Commenters were left conflicted after one Reddit user explained why they refuse to serve alcohol at their parents’ 50th anniversary party.
In a viral Reddit post published on r/AmITheA**hole, Redditor u/EtherealEagle1776 (otherwise referred to as the original poster, or OP) said they “don’t believe” in drinking and detailed the heated aftermath of their decision not to provide adult beverages on the day of the celebration.
Titled, “[Would I be the a**hole] for not serving alcohol at my parents’ 50th anniversary party?” the post has received nearly 4,000 upvotes and 2,000 comments in the last day.
“The party is this weekend, so I’ve been prepping for it this whole week,” OP began. “So far, 40 people have RSVPed.”
Continuing to explain that they are “paying for everything,” the original poster said they were offered to do all of the work and were having great success in doing so, until their sister caught wind of their plan to keep the completely booze-free.
“I want this to be a dry event. My husband and I don’t believe in drinking alcohol, and we don’t want to pay for other people to drink,” OP wrote.
“My sister says that people will expect alcohol at an event like this, but…I don’t see how my refusal to buy alcohol will stop people from having a good time,” OP continued. “She got really mad when I put my foot down, and said that the party will flop without the social lubrication of alcohol.”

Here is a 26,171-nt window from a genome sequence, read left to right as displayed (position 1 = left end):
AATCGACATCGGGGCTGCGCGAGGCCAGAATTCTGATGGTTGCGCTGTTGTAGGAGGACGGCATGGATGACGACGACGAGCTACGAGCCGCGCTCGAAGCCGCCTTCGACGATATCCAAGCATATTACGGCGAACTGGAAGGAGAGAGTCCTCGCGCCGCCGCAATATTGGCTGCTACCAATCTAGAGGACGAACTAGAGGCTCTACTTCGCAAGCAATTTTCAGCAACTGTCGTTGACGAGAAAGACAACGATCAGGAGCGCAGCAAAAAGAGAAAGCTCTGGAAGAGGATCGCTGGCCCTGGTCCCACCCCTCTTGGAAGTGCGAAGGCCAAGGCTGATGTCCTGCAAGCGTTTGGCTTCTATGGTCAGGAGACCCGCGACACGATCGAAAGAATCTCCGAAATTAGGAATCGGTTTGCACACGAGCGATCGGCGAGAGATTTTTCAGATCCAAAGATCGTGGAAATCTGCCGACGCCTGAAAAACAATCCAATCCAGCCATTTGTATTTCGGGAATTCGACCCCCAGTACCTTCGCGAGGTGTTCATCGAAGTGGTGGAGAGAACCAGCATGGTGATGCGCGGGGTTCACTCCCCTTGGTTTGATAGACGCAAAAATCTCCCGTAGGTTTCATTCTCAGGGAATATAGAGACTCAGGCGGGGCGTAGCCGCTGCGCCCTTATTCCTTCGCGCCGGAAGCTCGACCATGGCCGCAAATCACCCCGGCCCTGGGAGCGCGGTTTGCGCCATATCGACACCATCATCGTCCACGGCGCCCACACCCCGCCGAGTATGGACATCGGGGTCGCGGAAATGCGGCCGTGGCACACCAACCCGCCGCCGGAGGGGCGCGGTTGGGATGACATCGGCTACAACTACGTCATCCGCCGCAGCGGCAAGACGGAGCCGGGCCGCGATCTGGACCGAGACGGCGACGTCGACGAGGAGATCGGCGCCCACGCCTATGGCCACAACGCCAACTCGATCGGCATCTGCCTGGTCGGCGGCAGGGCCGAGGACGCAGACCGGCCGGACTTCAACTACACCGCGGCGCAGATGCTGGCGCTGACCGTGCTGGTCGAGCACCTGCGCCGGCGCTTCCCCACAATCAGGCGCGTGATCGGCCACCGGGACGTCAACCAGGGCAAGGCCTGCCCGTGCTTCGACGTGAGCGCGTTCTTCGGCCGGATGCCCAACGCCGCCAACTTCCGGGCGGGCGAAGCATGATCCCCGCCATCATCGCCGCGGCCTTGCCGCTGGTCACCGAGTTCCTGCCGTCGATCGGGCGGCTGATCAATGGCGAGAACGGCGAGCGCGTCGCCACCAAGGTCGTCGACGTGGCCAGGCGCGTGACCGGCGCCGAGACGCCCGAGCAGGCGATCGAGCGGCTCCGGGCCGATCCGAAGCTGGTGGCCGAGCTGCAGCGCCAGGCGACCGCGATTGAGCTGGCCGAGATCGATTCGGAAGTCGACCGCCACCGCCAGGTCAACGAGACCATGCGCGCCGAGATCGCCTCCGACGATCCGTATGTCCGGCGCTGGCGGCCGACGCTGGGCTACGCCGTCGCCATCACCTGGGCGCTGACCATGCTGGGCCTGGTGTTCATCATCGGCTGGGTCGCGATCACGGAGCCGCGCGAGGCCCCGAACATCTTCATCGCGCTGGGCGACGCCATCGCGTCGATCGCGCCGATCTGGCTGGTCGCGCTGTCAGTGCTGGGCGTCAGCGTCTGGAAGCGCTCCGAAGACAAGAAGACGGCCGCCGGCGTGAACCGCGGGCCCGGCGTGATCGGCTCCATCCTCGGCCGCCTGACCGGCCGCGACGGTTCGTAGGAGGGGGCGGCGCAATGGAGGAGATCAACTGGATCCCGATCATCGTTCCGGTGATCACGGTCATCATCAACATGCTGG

Despite the potentially harmful effects of consuming alcohol—and the physical and mental health benefits associated with sobriety, the National Institute on Alcohol Abuse and Alcoholism reports that nearly 70 percent of adults in the United States drink regularly.
And when it comes to social events, there is often added pressure to pick up a beer, cocktail or glass of wine, as well as a much greater acceptance of drinking in general.
For those who abstain from alcohol, however, navigating the murky waters between drinkers and non-drinkers can be difficult.
Across the country, partying and drinking are synonymous and as a result, the concept of a “dry event” is foreign to many and throughout the comment section of the viral Reddit post, Redditors were adamant that guests will expect for alcohol to be available at the anniversary celebration, and called out the original poster for “forcing” their beliefs about alcohol onto unknowing attendees.
“I agree with your sister. It is expected,” Redditor u/WaywardPrincess1025 wrote in the post’s top comment, which has received more than 8,000 upvotes. “My judgment is [you’re the a**hole] for insisting on a dry event.
“It’s pretty much as if you were vegan and they weren’t and you had a vegan event,” they added. “It’s fine if you don’t want to spend your money on meat, but you can’t stop other people from bringing it.”
Redditor u/ommnian, whose comment has received more than 2,000 upvotes, offered a potential solution to the original poster, but took an issue with the need for special accommodations in the first place.
“BYOB and have coolers for people with some pop and juice and things,” they wrote. “But if you’re absolutely insisting that it’s a ‘dry’ event, just because you don’t believe in drinking? But you parents don’t mind drinking, and most of their friends drink? Then yeah. [You’re the a**hole].”
“I’m not a big fan of forcing your own beliefs on others,” Redditor u/Nishi621 added, receiving more than 3,000 upvotes. “Your sister is right, people will probably expect something.”
Newsweek reached out to u/EtherealEagle1776 for comment.